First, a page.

YOU ARE HERE: LAT HomeCollections


'Miserables' Opens To Mixed Reviews

March 14, 1987|DAN SULLIVAN | Times Theater Critic

"Les Miserables" opened on Broadway Thursday night to a celebrity audience that included Claus von Bulow, Mayor Edward I. Koch and Dr. Ruth. They cheered.

The critics sort of cheered.

It's one of those shows that reviewers have second thoughts about even as they're writing. On the one hand, Clive Barnes of the New York Post called it "magnificent, red-blooded, two-fisted theater" that, like the Grand Canyon, "lives up to its hype."

On the other hand he found the score monotonous, the book full of "brutish drama and tear-stained sentiment" and the show in general "instantly disposable trash."

Ah, but "superbly served"-- that made the difference. Barnes thought that Trevor Nunn's and John Caird's staging had provided "a wonderful human pageant" and that John Napier's design supplied images "as unforgettable as a Gustave Dore engraving."

Howard Kissel of the Daily News was inclined not to cheer. He found the score "drivel" and the evocation of Paris at the barricades not very evocative. It reminded him of the Monarch Notes version of Victor Hugo's novel.

Yet he had to admit that the show did offer "the kind of spectacle American theatergoers have not seen in a long time . . . it is easy for the audience to lose itself in another world."

Frank Rich of the New York Times produced the most single-minded review. He loved it. He thought the show combined the best traditions of the Jerome Robbins Broadway musical and the Royal Shakespeare Company's classical productions, particularly "Nicholas Nickleby." (Barnes had said that, where "Nicholas" was steak, this was hamburger.)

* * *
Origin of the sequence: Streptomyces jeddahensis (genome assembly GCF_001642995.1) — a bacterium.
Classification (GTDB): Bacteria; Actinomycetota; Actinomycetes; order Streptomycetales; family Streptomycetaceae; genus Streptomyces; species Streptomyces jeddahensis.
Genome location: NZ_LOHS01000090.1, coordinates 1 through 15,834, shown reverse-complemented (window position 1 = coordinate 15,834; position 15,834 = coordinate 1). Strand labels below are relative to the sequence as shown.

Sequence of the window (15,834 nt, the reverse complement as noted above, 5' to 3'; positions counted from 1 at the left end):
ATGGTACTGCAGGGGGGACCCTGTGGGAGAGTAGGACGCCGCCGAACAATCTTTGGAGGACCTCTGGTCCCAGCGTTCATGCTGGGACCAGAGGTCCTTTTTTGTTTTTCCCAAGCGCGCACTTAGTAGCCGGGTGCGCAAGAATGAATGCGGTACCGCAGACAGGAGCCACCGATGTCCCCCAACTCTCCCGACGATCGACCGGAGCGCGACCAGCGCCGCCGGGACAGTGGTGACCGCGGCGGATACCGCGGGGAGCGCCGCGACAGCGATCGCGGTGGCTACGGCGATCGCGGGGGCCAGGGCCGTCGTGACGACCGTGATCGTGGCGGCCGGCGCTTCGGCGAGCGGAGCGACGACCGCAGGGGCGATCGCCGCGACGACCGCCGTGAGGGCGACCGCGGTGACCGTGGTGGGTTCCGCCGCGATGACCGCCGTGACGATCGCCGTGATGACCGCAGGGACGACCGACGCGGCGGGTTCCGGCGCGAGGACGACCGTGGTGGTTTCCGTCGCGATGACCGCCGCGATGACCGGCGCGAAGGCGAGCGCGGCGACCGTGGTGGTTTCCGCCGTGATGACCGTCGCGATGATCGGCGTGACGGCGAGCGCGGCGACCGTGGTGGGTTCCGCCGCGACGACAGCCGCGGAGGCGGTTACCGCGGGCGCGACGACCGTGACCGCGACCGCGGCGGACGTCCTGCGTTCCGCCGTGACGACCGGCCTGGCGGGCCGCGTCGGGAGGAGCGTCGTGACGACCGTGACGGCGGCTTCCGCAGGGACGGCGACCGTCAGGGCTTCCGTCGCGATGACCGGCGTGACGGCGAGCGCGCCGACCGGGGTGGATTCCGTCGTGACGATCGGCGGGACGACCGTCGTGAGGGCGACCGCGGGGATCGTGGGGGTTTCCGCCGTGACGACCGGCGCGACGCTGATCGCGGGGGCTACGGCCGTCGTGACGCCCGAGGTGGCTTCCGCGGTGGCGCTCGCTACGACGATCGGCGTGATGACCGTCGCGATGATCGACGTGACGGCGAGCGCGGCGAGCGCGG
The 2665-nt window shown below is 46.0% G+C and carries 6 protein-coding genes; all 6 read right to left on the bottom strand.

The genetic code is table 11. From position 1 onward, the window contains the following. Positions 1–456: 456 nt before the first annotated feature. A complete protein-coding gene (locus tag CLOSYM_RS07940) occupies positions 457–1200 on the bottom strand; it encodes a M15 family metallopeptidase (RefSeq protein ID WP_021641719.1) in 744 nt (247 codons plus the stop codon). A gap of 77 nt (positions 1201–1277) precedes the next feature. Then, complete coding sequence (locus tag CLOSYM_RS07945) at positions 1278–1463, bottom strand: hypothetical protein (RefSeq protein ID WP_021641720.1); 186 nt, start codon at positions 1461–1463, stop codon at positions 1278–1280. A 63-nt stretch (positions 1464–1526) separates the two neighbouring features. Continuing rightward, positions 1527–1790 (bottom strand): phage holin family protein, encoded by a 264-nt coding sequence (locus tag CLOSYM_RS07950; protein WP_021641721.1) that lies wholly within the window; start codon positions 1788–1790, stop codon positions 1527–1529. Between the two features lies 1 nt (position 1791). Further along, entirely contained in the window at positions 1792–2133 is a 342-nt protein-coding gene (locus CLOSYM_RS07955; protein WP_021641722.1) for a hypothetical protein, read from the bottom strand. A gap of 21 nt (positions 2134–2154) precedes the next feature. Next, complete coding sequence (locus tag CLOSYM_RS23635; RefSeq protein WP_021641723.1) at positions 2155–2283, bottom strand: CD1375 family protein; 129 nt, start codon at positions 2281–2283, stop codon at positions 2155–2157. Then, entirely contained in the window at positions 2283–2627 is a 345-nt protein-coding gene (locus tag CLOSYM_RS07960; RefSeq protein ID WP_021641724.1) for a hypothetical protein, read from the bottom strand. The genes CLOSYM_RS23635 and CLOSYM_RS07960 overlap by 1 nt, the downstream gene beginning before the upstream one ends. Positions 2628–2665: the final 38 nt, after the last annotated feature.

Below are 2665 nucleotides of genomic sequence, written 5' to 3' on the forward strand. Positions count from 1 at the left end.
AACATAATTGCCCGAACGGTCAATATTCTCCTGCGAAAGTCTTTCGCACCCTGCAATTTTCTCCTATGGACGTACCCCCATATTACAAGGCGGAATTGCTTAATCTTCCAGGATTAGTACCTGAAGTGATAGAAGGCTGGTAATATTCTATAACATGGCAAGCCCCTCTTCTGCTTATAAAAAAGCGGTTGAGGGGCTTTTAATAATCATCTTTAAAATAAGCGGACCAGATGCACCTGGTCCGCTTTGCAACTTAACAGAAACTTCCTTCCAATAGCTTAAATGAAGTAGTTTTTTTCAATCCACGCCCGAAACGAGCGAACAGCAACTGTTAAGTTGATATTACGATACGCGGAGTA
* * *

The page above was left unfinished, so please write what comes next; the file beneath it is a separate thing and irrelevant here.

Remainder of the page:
" 'Les Miserables' may be lavish," Rich wrote, "but its palette, like its noblest characters, is down-to-earth--dirty browns and cobblestone grays, streaked by David Hersey with the smoky light that filters down to the bottom of the economic heap. The proletarian simplicity of the design's style masks an incredible amount of theatrical sophistication."

Everybody admired Colm Wilkinson's performance as Jean Valjean. (Rich called him "an actor of pugilistic figure and dynamic voice, Christlike without being cloying.") There was disagreement as to whether the American supporting cast outpointed the original London cast, but nobody thought the locals were far behind.

"If spectacle is what the people want, 'Les Miserables' delivers," said a subhead on Kissel's review. Apparently it is. The show has an $11-million advance sale, twice as much as "Cats" had.

Broadway's next spectacle opens Sunday--"Starlight Express," also staged by Trevor Nunn and engineered by John Napier. We'll have a report in Monday's Times.

A musical about a man who undergoes a sex-change operation may not be something people want to see. The New York critics certainly weren't entertained by David Hare's and Nick Bicat's "The Knife" at the Public Theatre.

Douglas Watt of the Daily News found it, among other things, "humorless." Frank Rich found it, and Mandy Patinkin's performance, "gloomy." Variety said: "David Hare needs to lighten up."

What we need is a fun musical on this topic.

QUOTE OF THE WEEK. Actress Joan Greenwood, 1921-1987: "Now that I'm an old hag, I get to play much more interesting parts."

Los Angeles Times Articles